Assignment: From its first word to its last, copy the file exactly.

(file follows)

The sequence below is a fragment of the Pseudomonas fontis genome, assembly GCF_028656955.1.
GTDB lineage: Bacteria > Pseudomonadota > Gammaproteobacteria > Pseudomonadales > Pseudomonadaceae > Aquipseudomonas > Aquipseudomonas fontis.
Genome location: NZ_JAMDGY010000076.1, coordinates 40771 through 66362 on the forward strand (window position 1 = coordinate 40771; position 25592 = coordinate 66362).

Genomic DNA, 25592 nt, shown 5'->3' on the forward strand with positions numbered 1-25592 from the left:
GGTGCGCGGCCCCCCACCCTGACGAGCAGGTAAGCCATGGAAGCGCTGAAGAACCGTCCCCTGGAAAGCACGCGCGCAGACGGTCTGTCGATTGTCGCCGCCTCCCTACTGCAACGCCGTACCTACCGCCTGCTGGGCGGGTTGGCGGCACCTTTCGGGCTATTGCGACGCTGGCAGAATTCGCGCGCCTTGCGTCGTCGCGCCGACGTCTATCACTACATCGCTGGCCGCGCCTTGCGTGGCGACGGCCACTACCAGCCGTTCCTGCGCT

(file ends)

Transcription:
The sequence below is a fragment of the Pseudomonas fontis genome, assembly GCF_028656955.1.
GTDB lineage: Bacteria > Pseudomonadota > Gammaproteobacteria > Pseudomonadales > Pseudomonadaceae > Aquipseudomonas > Aquipseudomonas fontis.
Genome location: NZ_JAMDGY010000076.1, coordinates 40771 through 66362 on the forward strand (window position 1 = coordinate 40771; position 25592 = coordinate 66362).

Genomic DNA, 25592 nt, shown 5'->3' on the forward strand with positions numbered 1-25592 from the left:
GGTGCGCGGCCCCCCACCCTGACGAGCAGGTAAGCCATGGAAGCGCTGAAGAACCGTCCCCTGGAAAGCACGCGCGCAGACGGTCTGTCGATTGTCGCCGCCTCCCTACTGCAACGCCGTACCTACCGCCTGCTGGGCGGGTTGGCGGCACCTTTCGGGCTATTGCGACGCTGGCAGAATTCGCGCGCCTTGCGTCGTCGCGCCGACGTCTATCACTACATCGCTGGCCGCGCCTTGCGTGGCGACGGCCACTACCAGCCGTTCCTGCGCT